Danish chemist aims to bring supermolecules to the world
With applications spanning from non-shrink dental fillings to DNA-drugs the so-called dendrimers are a near magical material. Now a chemist from the University of Copenhagen has vowed to make the weird molecules famous.
When a molecule’s structure resembles that of two tree crowns growing into one another, it really ought to be organic. But if that molecule happens to be synthetic, well, that is something exciting! Dendrimers are types of molecules fitting this bill. They are synthetic, but natural in appearance. The have incredible properties and now, a Danish chemist has written a book to broaden awareness of these remarkable synthetic macromolecules.
"With dendrimer chemistry, we are no longer bound by the limits of nature
Jørn Bolstad Christensen, associate professor, Department of Chemistry
Jørn Bolstad Christensen is an associate professor at the Department of Chemistry at the University of Copenhagen. His just released book is entitled “Dendrimers, Dendrons and Dendritic Polymers: Discovery, Applications and the Future”, and is published by Cambridge University Press. The book is co-authored by chemist Ulrik Boas and one of chemistry’s international superstars, Donald Tomalia. Tomalia is world famous as one of the first to create examples of the magical macromolecules, he came to Boas and Bolstad because they had established their own reputations for being able to couple chemistry with a highly interesting biological research angle.
“We had written a book about Dendrimers which reached a large audience and Tomalia wanted to do the same. We could help with writing about the biological aspects so that chemists could understand it and about the chemistry in a way that was accessible for biologists,” explains Bolstad.
Mimicing the properties of hair, pearl and bone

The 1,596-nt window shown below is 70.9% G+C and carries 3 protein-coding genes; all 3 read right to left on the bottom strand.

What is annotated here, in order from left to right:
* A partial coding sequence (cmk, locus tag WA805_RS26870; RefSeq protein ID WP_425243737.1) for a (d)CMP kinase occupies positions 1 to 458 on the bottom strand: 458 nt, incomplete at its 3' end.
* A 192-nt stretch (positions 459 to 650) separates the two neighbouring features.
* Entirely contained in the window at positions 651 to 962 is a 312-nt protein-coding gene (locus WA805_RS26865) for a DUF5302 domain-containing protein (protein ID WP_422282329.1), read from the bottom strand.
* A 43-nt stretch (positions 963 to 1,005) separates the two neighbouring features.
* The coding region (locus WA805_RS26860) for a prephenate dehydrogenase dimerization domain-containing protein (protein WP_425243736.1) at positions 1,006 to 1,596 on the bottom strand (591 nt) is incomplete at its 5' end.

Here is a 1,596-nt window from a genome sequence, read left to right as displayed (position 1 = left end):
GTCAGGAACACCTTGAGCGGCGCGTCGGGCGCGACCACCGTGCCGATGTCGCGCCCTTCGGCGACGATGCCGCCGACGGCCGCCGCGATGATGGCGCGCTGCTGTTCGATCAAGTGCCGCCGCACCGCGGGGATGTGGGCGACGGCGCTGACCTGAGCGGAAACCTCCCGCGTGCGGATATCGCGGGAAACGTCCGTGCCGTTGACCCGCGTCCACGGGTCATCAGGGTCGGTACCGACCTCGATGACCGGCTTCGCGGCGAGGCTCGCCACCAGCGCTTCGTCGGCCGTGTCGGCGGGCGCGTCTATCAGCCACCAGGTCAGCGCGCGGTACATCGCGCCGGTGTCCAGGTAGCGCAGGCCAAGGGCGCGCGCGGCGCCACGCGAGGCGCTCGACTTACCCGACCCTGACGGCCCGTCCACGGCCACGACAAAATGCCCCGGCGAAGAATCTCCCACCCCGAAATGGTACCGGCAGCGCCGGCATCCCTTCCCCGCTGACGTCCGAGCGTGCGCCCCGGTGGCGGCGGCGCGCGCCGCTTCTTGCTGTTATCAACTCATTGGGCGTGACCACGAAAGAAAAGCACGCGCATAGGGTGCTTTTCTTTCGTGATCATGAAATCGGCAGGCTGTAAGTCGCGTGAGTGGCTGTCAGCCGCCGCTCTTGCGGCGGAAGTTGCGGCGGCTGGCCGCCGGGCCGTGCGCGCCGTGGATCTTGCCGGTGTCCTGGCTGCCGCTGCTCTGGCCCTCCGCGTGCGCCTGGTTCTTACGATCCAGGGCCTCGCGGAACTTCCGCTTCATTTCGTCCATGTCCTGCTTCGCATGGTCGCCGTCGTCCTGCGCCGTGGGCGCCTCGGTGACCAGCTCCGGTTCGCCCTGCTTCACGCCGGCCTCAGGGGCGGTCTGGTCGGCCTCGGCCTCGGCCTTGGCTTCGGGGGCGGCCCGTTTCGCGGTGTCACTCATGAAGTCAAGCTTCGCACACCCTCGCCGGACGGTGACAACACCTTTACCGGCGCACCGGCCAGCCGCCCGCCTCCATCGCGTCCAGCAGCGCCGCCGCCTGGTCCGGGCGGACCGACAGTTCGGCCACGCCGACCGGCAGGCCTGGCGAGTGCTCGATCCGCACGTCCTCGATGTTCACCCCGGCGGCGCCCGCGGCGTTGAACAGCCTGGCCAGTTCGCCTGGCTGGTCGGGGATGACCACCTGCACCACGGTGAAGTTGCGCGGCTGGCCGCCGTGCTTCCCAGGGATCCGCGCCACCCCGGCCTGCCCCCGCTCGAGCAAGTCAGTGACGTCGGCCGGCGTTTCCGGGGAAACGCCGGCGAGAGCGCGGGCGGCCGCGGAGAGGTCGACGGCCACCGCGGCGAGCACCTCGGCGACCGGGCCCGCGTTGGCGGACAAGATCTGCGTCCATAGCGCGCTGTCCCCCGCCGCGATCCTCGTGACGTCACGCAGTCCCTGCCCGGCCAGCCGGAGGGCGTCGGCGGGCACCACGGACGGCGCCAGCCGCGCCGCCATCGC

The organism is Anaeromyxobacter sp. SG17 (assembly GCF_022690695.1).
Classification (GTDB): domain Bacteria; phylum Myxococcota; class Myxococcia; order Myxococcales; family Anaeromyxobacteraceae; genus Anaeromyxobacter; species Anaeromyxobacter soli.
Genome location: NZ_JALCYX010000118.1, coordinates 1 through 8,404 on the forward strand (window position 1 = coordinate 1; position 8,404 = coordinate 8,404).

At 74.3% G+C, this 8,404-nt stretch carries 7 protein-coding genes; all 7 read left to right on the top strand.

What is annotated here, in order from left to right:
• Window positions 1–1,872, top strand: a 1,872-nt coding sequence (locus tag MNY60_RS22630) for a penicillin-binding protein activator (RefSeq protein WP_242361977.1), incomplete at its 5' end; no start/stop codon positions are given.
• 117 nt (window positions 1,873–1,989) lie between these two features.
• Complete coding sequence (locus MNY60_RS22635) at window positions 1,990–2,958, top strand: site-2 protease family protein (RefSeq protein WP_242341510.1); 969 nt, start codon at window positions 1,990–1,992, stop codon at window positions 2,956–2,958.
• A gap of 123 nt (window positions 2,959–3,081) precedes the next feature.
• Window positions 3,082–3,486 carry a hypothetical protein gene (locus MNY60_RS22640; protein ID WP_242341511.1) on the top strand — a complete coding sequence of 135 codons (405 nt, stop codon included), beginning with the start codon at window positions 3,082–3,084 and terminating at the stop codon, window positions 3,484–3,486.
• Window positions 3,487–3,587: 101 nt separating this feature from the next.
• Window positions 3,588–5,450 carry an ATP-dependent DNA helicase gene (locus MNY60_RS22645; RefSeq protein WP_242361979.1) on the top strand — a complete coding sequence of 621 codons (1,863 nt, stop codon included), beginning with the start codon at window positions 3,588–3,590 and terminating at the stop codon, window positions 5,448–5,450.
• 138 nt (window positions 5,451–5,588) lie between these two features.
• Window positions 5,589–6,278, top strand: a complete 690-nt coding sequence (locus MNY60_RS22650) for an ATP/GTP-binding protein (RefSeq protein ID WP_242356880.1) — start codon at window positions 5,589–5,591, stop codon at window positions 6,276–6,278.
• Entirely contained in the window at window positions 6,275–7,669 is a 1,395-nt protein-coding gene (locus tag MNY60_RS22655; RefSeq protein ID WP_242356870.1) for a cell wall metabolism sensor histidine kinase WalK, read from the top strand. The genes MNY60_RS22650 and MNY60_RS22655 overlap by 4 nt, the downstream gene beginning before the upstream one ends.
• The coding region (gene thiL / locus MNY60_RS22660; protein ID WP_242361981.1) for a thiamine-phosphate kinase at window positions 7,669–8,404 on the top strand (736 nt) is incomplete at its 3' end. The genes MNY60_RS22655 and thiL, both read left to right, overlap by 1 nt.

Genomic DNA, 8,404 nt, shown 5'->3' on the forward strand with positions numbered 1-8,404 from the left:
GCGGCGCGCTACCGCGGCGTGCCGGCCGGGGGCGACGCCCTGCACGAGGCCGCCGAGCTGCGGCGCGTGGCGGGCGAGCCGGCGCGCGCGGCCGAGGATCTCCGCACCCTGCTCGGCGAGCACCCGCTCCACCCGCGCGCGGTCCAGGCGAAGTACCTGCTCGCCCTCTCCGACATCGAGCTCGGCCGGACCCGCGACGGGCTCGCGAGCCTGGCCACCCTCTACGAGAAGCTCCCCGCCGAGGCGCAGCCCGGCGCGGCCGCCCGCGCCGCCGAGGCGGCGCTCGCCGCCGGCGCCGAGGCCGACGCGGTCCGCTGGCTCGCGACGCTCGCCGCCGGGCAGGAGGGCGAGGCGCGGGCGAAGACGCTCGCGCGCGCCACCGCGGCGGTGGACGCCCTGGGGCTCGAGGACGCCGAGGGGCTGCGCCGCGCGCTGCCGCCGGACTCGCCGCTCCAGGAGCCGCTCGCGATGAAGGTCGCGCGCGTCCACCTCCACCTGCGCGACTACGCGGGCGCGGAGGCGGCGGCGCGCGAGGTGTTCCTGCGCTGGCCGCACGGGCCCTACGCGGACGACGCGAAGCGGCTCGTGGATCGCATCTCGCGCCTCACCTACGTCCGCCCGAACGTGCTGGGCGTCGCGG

The hyper-branched tree-like molecules are as large and complex as nature’s very own chemical substances. They can be used to mimic the natural properties of materials such as hair, wood, mother of pearl and bone. But they are entirely synthetic. This makes them exceptionally interesting for a range of industrial and scientific applications because they serve as bridge builders between the biological and chemical, explains Bolstad. Their properties make them ideal for when you want to examine how biological/chemical systems, such as proteins, behave. Among other abilities, chemists are able to build protein-like substances in which one is able to change ONE property at a time, thus furthering much greater precision within biomedical research.
“In contrast with conventional biotechnological methods, with dendrimer chemistry we are no longer bound by nature’s own limits. We can actually design molecules to precisely suit our needs,” states Bolstad.
Weird molecules appliccable in gene therapy
The ability to fine tune is particularly useful in the development of new approaches to combat disease via gene therapy. In theory, genetic material such as siRNA could be used to combat hereditary diseases. However, bodily cells have evolved to repel foreign genetic material. Therefore, a big bushy molecule designed to look like something that cells might recognize, tolerate and allow in would be a welcome advance. This type of molecule would be a perfect Trojan horse for drug delivery. Dendrimer molecules are not just the wave of the future though. Indeed, plenty of patents have already been taken out in the area.
Largest patent holder is in the beauty industry
In the 35 years since Dendrimers have been around, the bushy molecules have found a variety of applications. One of the largest patent holders is the cosmetics giant L’Oreal. Not all that surprising since the molecules are good at mimicking hair, skin and nails. But dendrimers are also used for a variety of purposes including dental filler that does not shrink, ink-jet ink that flows more easily through the spray head and membranes for desalinization plants, explains Jørn Bolstad Christensen.
“I was really surprised when I went out to discover in which areas this molecule is used. Sure, I knew that it could do some fantastic things, but not that the areas of their application were so many and so divergent,” says Bolstad Christensen, who hopes that the book will stimulate thoughts within the minds of those chemists and biologists alike who have yet to discover these giant and exciting molecules.
Introduction to usefull chemistry for non chemists
The book’s aim is to serve as a portal for those who might happily benefit from bringing dendrimer chemistry into their own research or areas of development. For this reason he and his co-authors have written the book in a language, so that anyone with a natural sciences background can access its contents. The book undertakes to explain how dendrimers are made, what their properties are and how their properties may be characterized and analyzed.